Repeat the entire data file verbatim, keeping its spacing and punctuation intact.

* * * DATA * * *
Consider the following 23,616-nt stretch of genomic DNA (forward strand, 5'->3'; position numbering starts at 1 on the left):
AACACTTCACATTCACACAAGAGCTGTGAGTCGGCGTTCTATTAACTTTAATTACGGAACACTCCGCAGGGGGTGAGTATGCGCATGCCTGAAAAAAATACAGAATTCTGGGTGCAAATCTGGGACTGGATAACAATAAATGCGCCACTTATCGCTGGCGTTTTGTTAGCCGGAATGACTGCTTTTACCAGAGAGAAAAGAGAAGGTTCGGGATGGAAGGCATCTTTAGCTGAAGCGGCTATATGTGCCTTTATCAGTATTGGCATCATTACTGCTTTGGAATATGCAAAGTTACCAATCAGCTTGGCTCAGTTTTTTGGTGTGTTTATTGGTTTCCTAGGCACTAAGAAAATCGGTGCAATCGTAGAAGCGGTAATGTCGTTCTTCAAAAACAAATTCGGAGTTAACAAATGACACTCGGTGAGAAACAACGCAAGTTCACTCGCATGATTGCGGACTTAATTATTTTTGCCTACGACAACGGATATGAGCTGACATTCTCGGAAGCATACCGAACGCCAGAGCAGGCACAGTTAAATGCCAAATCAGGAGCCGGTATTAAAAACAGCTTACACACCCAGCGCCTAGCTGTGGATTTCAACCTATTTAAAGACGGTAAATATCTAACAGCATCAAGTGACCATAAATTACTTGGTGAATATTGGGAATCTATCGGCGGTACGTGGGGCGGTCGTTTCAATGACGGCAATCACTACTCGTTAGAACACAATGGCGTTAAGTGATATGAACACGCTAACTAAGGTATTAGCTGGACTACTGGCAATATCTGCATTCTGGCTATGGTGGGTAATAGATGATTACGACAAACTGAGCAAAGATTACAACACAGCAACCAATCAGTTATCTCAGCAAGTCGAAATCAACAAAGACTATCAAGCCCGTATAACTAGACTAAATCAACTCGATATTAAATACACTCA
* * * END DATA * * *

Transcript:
Consider the following 23,616-nt stretch of genomic DNA (forward strand, 5'->3'; position numbering starts at 1 on the left):
AACACTTCACATTCACACAAGAGCTGTGAGTCGGCGTTCTATTAACTTTAATTACGGAACACTCCGCAGGGGGTGAGTATGCGCATGCCTGAAAAAAATACAGAATTCTGGGTGCAAATCTGGGACTGGATAACAATAAATGCGCCACTTATCGCTGGCGTTTTGTTAGCCGGAATGACTGCTTTTACCAGAGAGAAAAGAGAAGGTTCGGGATGGAAGGCATCTTTAGCTGAAGCGGCTATATGTGCCTTTATCAGTATTGGCATCATTACTGCTTTGGAATATGCAAAGTTACCAATCAGCTTGGCTCAGTTTTTTGGTGTGTTTATTGGTTTCCTAGGCACTAAGAAAATCGGTGCAATCGTAGAAGCGGTAATGTCGTTCTTCAAAAACAAATTCGGAGTTAACAAATGACACTCGGTGAGAAACAACGCAAGTTCACTCGCATGATTGCGGACTTAATTATTTTTGCCTACGACAACGGATATGAGCTGACATTCTCGGAAGCATACCGAACGCCAGAGCAGGCACAGTTAAATGCCAAATCAGGAGCCGGTATTAAAAACAGCTTACACACCCAGCGCCTAGCTGTGGATTTCAACCTATTTAAAGACGGTAAATATCTAACAGCATCAAGTGACCATAAATTACTTGGTGAATATTGGGAATCTATCGGCGGTACGTGGGGCGGTCGTTTCAATGACGGCAATCACTACTCGTTAGAACACAATGGCGTTAAGTGATATGAACACGCTAACTAAGGTATTAGCTGGACTACTGGCAATATCTGCATTCTGGCTATGGTGGGTAATAGATGATTACGACAAACTGAGCAAAGATTACAACACAGCAACCAATCAGTTATCTCAGCAAGTCGAAATCAACAAAGACTATCAAGCCCGTATAACTAGACTAAATCAACTCGATATTAAATACACTCA